Zero Zone keeps cool under regulatory, competitive pressures

Made in Milwaukee

Zero Zone Inc.
110 N. Oakridge Drive, North Prairie
Industry: Commercial refrigeration
Employees: 430 (250 in Wisconsin)

You probably walk by products made by Zero Zone Inc. every time you go to the grocery store and don’t even realize it. If that’s the case, it’s exactly what the North Prairie-based maker of commercial refrigeration systems is going for.

Zero Zone recently completed a new technology center that helps show off its line of door and open cases.

“We make sure it’s well-lit and we, in particular as a company, look at trying to make the case as invisible as possible so that the products inside are what you see and not the case,” said Carl Petersen, Zero Zone marketing and advertising manager.

Zero Zone, started in a barn in 1961, helped to pioneer the market for door cases and now counts retailers throughout the Americas as its customers. Locally, that includes Sendik’s, Whole Foods, Pick ’n Save and Metro Market stores. The company also is expanding its offerings this year to include open cases.

“That’s a departure for us, but it’s also an answer to our customers,” said Glenn Kormanik, vice president and general manager of Zero Zone’s display case division.

For a firm that markets itself as “the responsive company,” answering to customers is an important part of doing business. That means expanding product lines, offering more choices as standard options, intimately understanding customer needs and fostering a company culture that keeps the client front of mind.

“People who work at Zero Zone understand the customer is the most important thing to us, and we execute on that on a daily basis,” Kormanik said.

Petersen said Zero Zone has more than doubled sales in the 11 years he’s been with the company and employment has increased significantly, too. The North Prairie facility encompasses 160,000 square feet for production, offices and research and development, including a recently completed technology center.

Roughly 300 cases are assembled at the North Prairie site each week, while a Waukesha facility holds finished products and produces foam insulated panels. A Minnesota location focuses on the systems used to keep cases cool and other applications, like cold storage or even ice rinks.

Many of the components for Zero Zone’s cases come from a network of suppliers around the country, although it is concentrated in the Midwest, Kormanik said. But design and engineering is still an in-house task, and it’s one that requires balancing evolving regulations from the U.S. Environmental Protection Agency and Department of Energy with customer desires for aesthetics, functionality and cost savings.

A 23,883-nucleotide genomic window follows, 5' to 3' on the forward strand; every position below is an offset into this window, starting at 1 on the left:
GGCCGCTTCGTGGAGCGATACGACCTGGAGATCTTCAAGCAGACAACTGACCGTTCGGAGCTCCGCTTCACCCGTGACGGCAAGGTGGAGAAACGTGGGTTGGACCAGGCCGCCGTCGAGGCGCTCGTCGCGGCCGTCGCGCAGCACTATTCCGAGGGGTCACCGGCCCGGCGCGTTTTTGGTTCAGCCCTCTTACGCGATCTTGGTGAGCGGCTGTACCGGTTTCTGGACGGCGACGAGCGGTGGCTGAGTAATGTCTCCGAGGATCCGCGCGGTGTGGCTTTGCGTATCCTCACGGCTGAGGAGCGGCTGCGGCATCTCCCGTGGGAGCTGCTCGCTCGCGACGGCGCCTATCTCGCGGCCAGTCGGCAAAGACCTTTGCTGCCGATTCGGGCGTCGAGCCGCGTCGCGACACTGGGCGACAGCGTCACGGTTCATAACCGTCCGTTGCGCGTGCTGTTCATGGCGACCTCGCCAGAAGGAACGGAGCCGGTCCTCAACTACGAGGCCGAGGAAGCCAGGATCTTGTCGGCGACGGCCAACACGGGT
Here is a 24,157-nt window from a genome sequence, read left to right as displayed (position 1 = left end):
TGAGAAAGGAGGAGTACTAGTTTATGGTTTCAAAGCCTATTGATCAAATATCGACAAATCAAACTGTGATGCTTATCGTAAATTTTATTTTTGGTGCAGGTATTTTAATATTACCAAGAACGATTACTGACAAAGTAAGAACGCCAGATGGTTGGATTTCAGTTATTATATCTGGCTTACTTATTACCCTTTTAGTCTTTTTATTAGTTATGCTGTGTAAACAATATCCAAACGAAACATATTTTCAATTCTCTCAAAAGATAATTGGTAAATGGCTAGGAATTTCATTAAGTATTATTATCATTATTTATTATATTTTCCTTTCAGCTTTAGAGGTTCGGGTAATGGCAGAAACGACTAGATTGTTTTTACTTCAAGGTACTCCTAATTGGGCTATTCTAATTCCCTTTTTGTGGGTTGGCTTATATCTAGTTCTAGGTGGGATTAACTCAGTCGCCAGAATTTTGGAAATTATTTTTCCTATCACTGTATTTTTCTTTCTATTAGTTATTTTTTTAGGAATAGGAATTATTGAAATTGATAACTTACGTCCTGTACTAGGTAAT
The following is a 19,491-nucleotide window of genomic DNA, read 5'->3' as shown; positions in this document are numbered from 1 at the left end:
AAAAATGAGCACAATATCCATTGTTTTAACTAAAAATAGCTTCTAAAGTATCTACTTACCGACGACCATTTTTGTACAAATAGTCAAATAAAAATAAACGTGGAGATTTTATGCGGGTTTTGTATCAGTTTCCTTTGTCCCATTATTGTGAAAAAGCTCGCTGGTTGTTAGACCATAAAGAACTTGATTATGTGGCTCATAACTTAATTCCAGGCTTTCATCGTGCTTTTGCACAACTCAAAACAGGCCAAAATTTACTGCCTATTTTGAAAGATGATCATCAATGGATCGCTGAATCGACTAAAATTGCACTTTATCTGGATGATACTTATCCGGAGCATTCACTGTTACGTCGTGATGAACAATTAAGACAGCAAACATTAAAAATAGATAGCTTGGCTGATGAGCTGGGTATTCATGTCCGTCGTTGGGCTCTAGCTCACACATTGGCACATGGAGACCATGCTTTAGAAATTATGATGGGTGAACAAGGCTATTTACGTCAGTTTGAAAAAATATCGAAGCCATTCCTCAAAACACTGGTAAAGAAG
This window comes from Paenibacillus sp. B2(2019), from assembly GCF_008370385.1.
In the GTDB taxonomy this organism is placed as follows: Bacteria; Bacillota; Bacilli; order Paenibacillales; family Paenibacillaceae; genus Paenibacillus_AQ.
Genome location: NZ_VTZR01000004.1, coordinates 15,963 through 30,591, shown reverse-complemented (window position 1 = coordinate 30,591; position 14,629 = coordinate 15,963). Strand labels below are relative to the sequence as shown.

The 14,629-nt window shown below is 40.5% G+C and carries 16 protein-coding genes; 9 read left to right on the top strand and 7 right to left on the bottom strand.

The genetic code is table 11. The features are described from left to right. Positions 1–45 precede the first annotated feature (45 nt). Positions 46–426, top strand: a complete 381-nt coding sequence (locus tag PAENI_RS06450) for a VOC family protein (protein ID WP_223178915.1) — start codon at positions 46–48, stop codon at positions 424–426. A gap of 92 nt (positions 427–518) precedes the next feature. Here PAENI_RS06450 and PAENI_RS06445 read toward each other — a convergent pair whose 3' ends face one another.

“There’s always that back-and-forth between what something looks like, its appeal and how much energy it uses, but it’s all going in the direction of how do we limit the amount of energy being used,” Petersen said.

Different situations call for different coolants, but Zero Zone’s top-end door case can offer an 84 percent energy savings over a typical open case, according to Petersen.

Even though a door case is better positioned to keep cooling costs down compared to an open case, the demand for open cases still exists, as shown by Zero Zone’s decision to enter the market.

“There still are merchandisers who feel that if you put a door in between the shopper and the product, that that limits sales,” Petersen said. “We see that as kind of a myth, but it’s being dissipated over time.”

The industry is also seeing other changes. More retailers have added food offerings, meaning Zero Zone now sells to the likes of Dollar Tree and even Linens ’n Things. At the same time, online offerings have increased, with companies like Amazon and Walmart offering grocery delivery and subscription services rising in popularity.

“There are things that look positive and then there are things that look negative and we’re just trying to make sure we’re on top of all of them and see which way the industry is going,” Kormanik said.

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Arthur covers banking and finance and the economy at BizTimes while also leading special projects as an associate editor. He also spent five years covering manufacturing at BizTimes. He previously was managing editor at The Waukesha Freeman. He is a graduate of Carroll University and did graduate coursework at Marquette. A native of southeastern Wisconsin, he is also a nationally certified gymnastics judge and enjoys golf on the weekends.

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